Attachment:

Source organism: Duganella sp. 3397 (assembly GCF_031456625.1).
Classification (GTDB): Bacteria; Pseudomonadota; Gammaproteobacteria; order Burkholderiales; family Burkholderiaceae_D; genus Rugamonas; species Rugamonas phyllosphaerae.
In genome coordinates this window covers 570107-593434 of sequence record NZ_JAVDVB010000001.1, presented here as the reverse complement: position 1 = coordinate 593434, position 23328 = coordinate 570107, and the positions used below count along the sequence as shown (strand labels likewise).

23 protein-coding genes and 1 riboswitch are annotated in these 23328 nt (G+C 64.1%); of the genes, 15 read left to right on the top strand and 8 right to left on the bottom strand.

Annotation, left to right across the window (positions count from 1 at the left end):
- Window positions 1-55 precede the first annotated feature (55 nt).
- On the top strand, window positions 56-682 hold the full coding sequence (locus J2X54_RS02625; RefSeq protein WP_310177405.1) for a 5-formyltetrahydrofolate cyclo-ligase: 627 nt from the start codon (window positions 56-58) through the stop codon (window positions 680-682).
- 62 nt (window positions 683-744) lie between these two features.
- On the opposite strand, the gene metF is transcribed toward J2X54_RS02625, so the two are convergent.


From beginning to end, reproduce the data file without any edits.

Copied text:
Source organism: Duganella sp. 3397 (assembly GCF_031456625.1).
Classification (GTDB): Bacteria; Pseudomonadota; Gammaproteobacteria; order Burkholderiales; family Burkholderiaceae_D; genus Rugamonas; species Rugamonas phyllosphaerae.
In genome coordinates this window covers 570107-593434 of sequence record NZ_JAVDVB010000001.1, presented here as the reverse complement: position 1 = coordinate 593434, position 23328 = coordinate 570107, and the positions used below count along the sequence as shown (strand labels likewise).

23 protein-coding genes and 1 riboswitch are annotated in these 23328 nt (G+C 64.1%); of the genes, 15 read left to right on the top strand and 8 right to left on the bottom strand.

Annotation, left to right across the window (positions count from 1 at the left end):
- Window positions 1-55 precede the first annotated feature (55 nt).
- On the top strand, window positions 56-682 hold the full coding sequence (locus J2X54_RS02625; RefSeq protein WP_310177405.1) for a 5-formyltetrahydrofolate cyclo-ligase: 627 nt from the start codon (window positions 56-58) through the stop codon (window positions 680-682).
- 62 nt (window positions 683-744) lie between these two features.
- On the opposite strand, the gene metF is transcribed toward J2X54_RS02625, so the two are convergent.